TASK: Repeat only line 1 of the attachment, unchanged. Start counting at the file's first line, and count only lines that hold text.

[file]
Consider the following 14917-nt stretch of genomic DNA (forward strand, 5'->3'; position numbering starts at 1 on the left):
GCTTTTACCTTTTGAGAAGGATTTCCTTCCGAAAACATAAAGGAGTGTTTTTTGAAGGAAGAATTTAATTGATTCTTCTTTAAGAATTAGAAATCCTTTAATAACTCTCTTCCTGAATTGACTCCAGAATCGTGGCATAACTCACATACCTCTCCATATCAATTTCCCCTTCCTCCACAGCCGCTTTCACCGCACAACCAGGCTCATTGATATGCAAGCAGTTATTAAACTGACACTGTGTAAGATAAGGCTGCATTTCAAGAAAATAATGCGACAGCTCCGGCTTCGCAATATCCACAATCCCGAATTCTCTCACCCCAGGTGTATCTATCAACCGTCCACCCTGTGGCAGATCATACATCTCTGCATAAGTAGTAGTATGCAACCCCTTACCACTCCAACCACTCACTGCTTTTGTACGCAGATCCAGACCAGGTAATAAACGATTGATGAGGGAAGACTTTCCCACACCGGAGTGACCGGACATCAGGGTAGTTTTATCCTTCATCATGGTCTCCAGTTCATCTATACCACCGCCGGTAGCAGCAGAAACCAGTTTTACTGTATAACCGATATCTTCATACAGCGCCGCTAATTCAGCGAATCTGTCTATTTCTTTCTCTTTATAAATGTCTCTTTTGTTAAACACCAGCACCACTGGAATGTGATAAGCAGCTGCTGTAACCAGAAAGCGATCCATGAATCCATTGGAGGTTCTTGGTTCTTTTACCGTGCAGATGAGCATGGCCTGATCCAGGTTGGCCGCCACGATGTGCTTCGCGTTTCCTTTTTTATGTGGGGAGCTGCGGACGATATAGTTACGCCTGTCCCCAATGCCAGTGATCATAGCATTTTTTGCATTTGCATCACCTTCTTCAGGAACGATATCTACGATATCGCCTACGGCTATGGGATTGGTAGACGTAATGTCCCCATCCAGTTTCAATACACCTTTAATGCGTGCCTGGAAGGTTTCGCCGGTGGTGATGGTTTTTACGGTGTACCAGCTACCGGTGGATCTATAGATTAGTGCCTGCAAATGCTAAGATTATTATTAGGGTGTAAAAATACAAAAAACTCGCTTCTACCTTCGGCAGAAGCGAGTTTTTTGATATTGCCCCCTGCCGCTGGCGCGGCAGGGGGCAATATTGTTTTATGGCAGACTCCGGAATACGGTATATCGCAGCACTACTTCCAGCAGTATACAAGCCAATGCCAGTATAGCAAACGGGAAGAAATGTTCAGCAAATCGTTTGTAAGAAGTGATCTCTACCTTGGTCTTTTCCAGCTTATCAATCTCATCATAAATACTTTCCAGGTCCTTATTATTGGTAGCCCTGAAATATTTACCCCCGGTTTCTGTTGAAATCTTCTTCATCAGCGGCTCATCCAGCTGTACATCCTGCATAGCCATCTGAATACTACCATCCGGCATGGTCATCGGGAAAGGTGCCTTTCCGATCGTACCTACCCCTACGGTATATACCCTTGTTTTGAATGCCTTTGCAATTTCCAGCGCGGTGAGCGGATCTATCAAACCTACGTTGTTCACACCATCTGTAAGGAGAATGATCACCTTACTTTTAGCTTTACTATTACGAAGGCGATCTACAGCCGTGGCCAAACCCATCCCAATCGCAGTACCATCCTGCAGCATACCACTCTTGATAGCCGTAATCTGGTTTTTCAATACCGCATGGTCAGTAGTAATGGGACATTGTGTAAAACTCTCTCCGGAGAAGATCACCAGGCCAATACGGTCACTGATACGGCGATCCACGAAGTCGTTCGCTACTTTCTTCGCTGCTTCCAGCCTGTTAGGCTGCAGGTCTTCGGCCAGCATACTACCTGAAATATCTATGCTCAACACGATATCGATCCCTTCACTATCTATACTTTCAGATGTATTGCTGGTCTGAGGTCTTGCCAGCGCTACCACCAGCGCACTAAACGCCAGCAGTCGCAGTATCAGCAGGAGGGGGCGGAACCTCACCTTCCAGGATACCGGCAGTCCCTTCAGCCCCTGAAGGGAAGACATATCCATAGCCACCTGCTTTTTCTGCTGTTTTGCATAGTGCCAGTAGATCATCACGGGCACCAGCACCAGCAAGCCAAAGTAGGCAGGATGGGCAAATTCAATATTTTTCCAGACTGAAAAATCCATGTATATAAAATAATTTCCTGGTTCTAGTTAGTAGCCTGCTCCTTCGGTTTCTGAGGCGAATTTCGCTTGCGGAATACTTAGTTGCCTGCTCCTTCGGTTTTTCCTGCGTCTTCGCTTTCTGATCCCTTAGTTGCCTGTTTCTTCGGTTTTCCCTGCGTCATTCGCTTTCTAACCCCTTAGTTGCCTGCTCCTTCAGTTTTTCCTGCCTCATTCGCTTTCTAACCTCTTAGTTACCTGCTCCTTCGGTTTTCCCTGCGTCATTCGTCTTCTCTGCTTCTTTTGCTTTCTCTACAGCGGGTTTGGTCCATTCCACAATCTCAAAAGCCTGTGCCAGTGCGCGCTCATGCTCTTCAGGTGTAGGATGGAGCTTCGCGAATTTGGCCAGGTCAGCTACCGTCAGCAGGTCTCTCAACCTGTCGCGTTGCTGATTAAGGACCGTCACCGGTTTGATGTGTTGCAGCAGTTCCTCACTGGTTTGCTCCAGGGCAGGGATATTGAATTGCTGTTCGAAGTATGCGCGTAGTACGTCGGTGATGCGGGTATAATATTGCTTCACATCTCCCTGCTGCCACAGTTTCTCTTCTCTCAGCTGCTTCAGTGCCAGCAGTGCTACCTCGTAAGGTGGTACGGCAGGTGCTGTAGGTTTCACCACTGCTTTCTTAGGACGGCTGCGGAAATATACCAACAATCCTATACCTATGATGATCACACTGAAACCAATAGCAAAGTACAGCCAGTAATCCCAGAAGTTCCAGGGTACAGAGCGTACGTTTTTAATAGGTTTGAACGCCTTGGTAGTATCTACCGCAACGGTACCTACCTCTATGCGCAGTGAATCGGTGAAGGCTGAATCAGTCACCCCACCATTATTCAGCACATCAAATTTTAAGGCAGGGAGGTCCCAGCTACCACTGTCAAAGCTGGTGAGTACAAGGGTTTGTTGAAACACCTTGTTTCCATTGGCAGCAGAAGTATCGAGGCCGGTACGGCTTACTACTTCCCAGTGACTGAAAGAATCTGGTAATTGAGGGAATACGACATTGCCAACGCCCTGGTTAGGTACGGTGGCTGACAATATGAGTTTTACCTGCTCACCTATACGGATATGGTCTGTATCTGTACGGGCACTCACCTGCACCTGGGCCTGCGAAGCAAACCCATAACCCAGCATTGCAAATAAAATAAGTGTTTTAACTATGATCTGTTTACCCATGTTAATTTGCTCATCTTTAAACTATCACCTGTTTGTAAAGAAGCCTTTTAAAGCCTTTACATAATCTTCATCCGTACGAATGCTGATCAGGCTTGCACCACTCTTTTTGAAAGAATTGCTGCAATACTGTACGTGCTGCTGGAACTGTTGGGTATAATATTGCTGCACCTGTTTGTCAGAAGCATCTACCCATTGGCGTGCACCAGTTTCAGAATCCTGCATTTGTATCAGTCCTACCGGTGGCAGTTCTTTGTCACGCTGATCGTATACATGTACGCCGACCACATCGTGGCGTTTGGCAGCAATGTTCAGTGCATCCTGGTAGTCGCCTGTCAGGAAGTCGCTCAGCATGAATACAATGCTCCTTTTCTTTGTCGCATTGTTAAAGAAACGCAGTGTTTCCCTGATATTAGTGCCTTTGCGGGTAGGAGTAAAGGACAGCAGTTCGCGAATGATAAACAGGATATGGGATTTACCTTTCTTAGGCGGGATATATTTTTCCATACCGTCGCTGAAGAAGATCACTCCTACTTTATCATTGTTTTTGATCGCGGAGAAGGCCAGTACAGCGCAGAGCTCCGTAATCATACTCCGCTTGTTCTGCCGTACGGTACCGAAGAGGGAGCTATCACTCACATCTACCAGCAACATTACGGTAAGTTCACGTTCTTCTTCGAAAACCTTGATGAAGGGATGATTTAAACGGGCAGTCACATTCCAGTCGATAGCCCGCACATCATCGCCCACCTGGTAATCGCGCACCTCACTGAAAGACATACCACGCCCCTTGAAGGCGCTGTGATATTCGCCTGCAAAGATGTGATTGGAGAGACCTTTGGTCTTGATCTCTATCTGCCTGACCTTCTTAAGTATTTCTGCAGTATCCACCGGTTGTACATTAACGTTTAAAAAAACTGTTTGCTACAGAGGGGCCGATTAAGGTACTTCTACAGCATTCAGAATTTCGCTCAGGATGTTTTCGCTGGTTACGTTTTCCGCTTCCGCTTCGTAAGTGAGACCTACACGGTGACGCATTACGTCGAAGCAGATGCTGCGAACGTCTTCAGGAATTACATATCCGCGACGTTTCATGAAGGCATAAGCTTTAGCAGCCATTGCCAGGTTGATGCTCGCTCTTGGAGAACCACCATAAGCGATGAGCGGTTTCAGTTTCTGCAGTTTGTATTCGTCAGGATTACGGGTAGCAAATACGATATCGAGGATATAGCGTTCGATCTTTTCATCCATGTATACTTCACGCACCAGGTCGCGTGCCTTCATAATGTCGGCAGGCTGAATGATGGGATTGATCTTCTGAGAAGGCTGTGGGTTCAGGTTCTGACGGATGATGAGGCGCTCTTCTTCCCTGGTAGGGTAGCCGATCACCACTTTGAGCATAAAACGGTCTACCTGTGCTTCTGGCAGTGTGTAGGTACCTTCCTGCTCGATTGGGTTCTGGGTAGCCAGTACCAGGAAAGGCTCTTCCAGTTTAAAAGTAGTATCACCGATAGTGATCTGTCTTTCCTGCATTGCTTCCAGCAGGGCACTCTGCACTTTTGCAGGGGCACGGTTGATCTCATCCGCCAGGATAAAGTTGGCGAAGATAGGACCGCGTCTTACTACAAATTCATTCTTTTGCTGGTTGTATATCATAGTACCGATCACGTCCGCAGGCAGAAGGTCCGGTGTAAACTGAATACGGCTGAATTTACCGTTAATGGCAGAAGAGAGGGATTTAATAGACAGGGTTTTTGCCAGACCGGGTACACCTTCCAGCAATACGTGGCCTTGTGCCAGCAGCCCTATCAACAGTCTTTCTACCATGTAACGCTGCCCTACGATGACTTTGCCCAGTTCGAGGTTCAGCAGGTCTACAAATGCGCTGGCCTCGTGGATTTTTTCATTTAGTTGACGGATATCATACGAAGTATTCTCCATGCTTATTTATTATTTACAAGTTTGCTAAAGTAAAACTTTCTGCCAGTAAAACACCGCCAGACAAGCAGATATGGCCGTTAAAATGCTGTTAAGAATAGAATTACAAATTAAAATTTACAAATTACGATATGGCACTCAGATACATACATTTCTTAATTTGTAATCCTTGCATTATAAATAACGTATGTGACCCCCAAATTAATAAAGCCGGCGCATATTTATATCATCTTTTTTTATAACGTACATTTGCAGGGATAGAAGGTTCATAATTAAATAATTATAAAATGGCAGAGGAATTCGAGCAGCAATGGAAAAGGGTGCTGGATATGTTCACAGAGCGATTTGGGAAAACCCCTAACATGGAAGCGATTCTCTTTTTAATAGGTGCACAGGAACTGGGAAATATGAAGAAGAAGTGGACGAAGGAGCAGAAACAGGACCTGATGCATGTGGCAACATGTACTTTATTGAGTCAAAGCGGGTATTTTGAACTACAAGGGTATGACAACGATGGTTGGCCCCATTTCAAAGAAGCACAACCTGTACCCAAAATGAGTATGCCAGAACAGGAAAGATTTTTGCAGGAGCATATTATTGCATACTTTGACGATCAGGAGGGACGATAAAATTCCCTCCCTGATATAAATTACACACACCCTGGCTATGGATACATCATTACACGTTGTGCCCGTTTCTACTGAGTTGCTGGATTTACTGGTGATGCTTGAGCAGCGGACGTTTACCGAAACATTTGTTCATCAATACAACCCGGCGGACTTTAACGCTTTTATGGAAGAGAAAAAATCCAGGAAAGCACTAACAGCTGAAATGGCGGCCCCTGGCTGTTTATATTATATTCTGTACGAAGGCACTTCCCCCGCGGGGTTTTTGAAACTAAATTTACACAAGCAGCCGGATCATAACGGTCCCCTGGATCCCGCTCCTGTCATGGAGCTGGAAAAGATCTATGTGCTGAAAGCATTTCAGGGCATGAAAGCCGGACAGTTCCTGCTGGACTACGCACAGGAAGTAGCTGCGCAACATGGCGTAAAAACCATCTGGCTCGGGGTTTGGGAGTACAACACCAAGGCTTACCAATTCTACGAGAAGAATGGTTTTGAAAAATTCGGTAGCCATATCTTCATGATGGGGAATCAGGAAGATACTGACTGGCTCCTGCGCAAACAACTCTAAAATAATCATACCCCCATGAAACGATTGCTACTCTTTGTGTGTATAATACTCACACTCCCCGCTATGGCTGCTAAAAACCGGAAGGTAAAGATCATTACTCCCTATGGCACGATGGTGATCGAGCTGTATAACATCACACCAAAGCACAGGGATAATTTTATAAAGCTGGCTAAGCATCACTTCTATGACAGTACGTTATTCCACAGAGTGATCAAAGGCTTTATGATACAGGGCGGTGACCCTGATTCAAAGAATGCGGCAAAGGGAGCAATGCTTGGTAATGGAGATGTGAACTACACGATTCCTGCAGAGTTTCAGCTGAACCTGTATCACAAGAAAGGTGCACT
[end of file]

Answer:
Consider the following 14917-nt stretch of genomic DNA (forward strand, 5'->3'; position numbering starts at 1 on the left):